Mark Cuban was already fighting for small businesses before they faced one of the greatest economic crises in American history. Each week, the billionaire entrepreneur puts his passion on display as one of the key decision-makers on “Shark Tank,” which wraps Season 11 tonight. Now that support has taken on new resonance, the reality series puts a tangible spin on the imperative facing job creation across America in the immediate future.
“‘Shark Tank’ talks so much about pushing forward into the future and growing from small to big, creating new opportunities where they didn’t exist before,” Cuban said in a video interview with IndieWire from his home in Dallas, Texas. “That’s exactly where we are — trying to find new opportunities, because things are changing.”
The finale showcases Cuban’s tendency to be one of the more empathetic investors on the show, as he agrees to put $100,000 toward Muslim-run soap company The Mad Optimist, even as the other sharks mock him for supporting a proposal unlikely to turn a profit.
“I think the value creation can be more than just the numbers,” said Cuban, who has been lobbying to get several “Shark Tank” companies to benefit from recent government stimulus programs like the Paycheck Protection Program, even as he bemoans its limitations.
Cuban noted that even as the show continues to celebrate some of its sillier success stories — yes, even he keeps a Squatty Potty in his house — “Shark Tank” has matured over the course of the last decade to focus on more practical needs. In this season alone, pitches have ranged from sustainable vegan products to hammocks and baby blankets, a far cry from the punchline-ready ideas that dominated the show in its earlier years.
“When I first came on as guest, there were fart candles and patches with lights you put on the back of your jeans,” Cuban said. “The entrepreneurs were trying, but they were silly. We’ve evolved to finding companies that are impactful.”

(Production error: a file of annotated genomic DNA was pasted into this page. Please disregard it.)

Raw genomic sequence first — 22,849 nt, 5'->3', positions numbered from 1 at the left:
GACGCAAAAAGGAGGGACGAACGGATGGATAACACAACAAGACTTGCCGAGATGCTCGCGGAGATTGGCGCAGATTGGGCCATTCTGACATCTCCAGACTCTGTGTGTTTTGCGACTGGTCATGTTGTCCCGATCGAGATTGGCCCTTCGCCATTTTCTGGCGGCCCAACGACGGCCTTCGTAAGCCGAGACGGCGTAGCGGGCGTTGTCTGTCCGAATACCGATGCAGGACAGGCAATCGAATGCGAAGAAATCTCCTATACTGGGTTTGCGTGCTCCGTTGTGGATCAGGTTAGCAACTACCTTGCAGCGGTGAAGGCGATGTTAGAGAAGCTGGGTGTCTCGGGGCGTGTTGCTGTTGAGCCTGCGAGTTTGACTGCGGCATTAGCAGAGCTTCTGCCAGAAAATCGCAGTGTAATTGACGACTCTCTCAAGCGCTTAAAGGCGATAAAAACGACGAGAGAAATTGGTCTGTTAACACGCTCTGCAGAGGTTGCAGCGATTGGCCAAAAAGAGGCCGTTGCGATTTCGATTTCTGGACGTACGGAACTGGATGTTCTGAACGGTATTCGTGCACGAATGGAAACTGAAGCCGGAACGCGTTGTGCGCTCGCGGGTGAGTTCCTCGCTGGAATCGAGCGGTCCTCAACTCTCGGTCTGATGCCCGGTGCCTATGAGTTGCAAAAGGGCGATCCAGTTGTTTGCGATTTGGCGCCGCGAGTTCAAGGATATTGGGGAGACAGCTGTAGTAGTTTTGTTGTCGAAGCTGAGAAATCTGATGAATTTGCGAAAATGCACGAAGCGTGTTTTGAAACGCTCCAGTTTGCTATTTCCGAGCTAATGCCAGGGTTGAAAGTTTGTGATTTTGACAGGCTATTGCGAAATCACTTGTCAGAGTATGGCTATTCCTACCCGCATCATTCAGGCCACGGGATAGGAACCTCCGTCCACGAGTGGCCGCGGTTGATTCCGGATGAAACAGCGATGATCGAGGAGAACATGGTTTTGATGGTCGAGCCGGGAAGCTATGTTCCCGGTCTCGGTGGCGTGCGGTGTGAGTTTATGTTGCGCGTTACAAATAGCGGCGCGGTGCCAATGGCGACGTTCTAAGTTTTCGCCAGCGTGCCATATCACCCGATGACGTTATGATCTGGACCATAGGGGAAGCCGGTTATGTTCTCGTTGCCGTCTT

Cuban insisted that a twelfth season was in the cards, regardless of what the future holds for new production standards.
“We’re going to have to change,” he said, and that extends to the types of businesses the show will support. “We’re probably going to look for more optimism; people who have taken steps to create new types of businesses that are unique to what’s happened now and can encourage people to hire and create their own businesses or evolve the ones they’re already in.”
Of course, Cuban’s work extends far beyond his “Shark Tank” responsibilities and even his NBA connections as the owner of the Dallas Mavericks. As the co-founder of Magnolia Pictures, he has been at the forefront of day-and-date film distribution for the past 15 years and continues to keep an eye on the streaming space as an investor in Netflix and Amazon.
However, as movie theaters remain closed, he expressed some gratitude for selling Landmark Theatres to Charles Cohen’s Cohen Media Group in 2018.
“Relieved isn’t the right word, but the timing was fortuitous,” Cuban said.
Still, he had some ideas for how to assess the future of exhibition. “If I was still at Landmark, I would be looking to do private screenings where we could take one family under quarantine together, charge a premium price, and let them sit and watch first-run movies, knowing they’re going to be in a clean, safe environment,” he said. “I think the shock will lead to a reduction in number of screens and the number of locations. That will make a little bit better for those locations that remain. I think it’s going to require a lot more personalization.”
Cuban admitted that the streaming space hasn’t advanced as fast as he predicted all those years ago. “I think where we are is where we expected it to be 10 years ago,” he said. “When we first started the streaming industry, I was making projections that by 2005 television would be replaced. We’d be experiencing these big screens at home. I was obviously wrong.”
As for the Mavericks, Cuban is taking a wait-and-see approach. He shrugged off a recent report about several NBA stars pushing to resume the current season. “Cameramen want to be behind the camera and athletes want to play,” he said. “We’re going to do everything possible to try to make it happen safely.”
He wasn’t exactly enthralled by the government’s response to the crisis at hand. “We haven’t really seen much leadership from the White House,” he said. “We just need some leadership because effectively we don’t know who to trust with our lives.”
Watch the video above for more from Cuban on his experiences working on President Trump’s economic council, why he isn’t afraid to criticize the POTUS, and won’t rule out a move into politics at some point down the line (just not quite yet).
The “Shark Tank” Season 11 finale airs Friday at 8 p.m. ET on ABC.